COVID-19 and RSV form wicked one-two punch, bringing children's hospitals to the brink

COVID-19 and RSV form wicked one-two punch, bringing children's hospitals to the brink
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As the COVID-19 delta variant sweeps through much of the nation, children’s hospitals are struggling to deal with a flood of young patients — and not just ones stricken with the coronavirus.

Pediatric hospitals say an influx of young patients with respiratory syncytial virus is combining with the surge of COVID-19 to push them to capacity. But in an ironic twist, some experts say the RSV surge may be partly driven by mitigation efforts to curb the spread of COVID-19.

“We’ve seen a slight increase in COVID cases, but this is in the background of seeing many more cases of respiratory complaints in children due to viruses other than COVID, such as RSV, rhinovirus, and enterovirus,” said Dr. Sarah Combs, an emergency medicine physician and the emergency department director of outreach at Children’s National Hospital in Washington, D.C.

RSV is usually prevalent in the fall and winter. Experts believe the unusually high number of RSV cases this summer may be the result of children being largely quarantined last fall and winter, hindering them from building up an immunity. When coronavirus restrictions were relaxed in the spring and summer, children resumed playing with each other and RSV broke out.

Children’s hospitals may also be seeing more RSV cases because parents are worried the symptoms of RSV are actually COVID-19, so they are more likely to bring their children to the doctor.

“Many of the RSV patients that would have been seen in a pediatrician’s office or maybe a school nurse’s office, but because parents are concerned about COVID, they are going to a system where testing is available, or there are additional resources, and that is putting a strain across the pediatric health system nationally,” said Dr. Chad Perlyn, president of pediatric specialists at Nicklaus Children’s Hospital.

The viral one-two punch, plus the normal patient load, has Nicklaus nearly full, according to Perlyn. The facility currently has 27 pediatric patients with COVID-19, with seven in the ICU and two on ventilators.


While Texas Children’s Hospital is not yet at capacity, it is being pushed to the limit, according to Dr. James Versalovic, chief pathologist at the Houston facility.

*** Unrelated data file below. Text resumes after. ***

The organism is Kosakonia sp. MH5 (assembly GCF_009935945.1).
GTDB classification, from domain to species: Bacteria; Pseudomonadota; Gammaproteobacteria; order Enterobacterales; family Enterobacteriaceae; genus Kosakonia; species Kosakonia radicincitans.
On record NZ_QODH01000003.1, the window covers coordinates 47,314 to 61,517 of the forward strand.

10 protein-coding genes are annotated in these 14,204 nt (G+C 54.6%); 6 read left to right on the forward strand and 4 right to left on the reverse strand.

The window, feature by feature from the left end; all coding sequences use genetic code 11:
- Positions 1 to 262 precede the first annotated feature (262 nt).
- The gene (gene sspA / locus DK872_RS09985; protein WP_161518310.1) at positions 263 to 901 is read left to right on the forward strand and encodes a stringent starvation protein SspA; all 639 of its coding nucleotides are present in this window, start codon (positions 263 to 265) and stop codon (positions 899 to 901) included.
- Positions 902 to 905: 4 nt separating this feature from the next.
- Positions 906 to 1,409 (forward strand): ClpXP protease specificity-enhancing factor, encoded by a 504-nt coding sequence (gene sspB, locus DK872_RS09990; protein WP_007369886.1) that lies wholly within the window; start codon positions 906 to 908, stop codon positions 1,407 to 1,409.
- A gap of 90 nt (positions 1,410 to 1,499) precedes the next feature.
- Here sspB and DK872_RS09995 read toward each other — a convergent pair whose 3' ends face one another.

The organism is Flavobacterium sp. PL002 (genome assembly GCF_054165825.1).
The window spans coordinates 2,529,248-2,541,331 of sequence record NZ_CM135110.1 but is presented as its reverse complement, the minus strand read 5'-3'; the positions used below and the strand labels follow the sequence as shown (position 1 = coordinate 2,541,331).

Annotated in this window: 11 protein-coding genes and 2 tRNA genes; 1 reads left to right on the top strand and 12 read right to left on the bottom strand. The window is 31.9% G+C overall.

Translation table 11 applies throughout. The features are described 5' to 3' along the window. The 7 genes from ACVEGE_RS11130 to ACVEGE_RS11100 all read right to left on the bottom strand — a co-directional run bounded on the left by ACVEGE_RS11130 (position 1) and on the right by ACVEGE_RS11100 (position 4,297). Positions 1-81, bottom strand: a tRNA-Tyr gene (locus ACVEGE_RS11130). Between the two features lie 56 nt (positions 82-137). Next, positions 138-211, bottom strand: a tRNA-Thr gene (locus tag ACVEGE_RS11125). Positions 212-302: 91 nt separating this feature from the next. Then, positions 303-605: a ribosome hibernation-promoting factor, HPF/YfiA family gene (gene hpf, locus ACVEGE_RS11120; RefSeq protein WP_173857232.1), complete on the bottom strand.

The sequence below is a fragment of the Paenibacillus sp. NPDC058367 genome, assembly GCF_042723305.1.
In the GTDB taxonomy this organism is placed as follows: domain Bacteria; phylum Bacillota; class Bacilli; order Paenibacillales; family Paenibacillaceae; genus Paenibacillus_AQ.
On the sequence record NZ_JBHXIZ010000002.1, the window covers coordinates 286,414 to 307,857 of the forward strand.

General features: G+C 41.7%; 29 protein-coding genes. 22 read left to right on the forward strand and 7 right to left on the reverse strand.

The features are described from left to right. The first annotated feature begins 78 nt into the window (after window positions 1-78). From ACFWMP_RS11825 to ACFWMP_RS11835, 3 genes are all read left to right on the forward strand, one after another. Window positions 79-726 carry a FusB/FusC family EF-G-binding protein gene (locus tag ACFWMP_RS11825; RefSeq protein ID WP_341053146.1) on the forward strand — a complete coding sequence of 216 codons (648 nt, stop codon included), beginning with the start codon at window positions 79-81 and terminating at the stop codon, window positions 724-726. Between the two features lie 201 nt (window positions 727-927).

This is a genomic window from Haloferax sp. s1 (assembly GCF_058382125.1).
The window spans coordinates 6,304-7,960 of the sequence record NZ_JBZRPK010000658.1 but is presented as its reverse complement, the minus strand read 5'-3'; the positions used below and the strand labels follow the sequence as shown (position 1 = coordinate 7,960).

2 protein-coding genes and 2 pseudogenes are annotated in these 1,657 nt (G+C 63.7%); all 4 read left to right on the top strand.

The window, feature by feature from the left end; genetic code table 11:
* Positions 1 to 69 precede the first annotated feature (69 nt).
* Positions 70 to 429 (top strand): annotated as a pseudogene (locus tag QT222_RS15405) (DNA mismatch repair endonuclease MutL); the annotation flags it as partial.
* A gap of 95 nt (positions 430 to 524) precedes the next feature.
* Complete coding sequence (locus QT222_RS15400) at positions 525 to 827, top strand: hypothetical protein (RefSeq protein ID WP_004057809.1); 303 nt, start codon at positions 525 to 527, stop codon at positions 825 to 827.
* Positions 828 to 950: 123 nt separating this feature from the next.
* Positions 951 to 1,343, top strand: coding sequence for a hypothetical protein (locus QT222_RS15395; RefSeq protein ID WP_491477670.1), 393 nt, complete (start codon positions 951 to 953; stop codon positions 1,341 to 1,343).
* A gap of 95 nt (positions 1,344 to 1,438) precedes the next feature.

“The numbers have passed the previous peak we saw in January,” Versalovic said. “In January, our peak was just over 40 pediatric patients with COVID per day. Earlier this week, we surpassed 45. We’ve fully activated our surge plans, which means we are adding units and redeploying staff.”

Texas Children’s Hospital is also inundated with RSV patients, including some patients who contracted both RSV and the coronavirus, Versalovic said.

Nationwide, the number of patients under the age of 18 with COVID-19 in the United States has increased more than three-fold since the beginning of July, rising from 99 cases per 100,000 population to 361, according to the Centers for Disease Control and Prevention.

The number of new hospital admissions among that age group has risen from .08 per 100,000 people in July to .34 at present. That is the highest it has been for that age group during the pandemic.

Much of the overall increase in hospitalized children has come in Southern states, where the delta variant has surged.


“Where we have rural and urban areas with low vaccination rates, we have completely busy hospitals. And that would be in the states you can imagine — Arkansas, Louisiana, Georgia, Florida, Texas,” said Mark Wietecha, CEO of the Children’s Hospital Association that represents over 200 pediatric hospitals in the U.S. “In a typical month, across all children’s hospitals, we are at 85% capacity. But in those hot spots right now, there are hospitals at 110%.”

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Tags: Healthcare, Coronavirus, Delta Variant, children, Hospitals, Texas, Vanderbilt

Original Author: David Hogberg

Original Location: COVID-19 and RSV form wicked one-two punch, bringing children's hospitals to the brink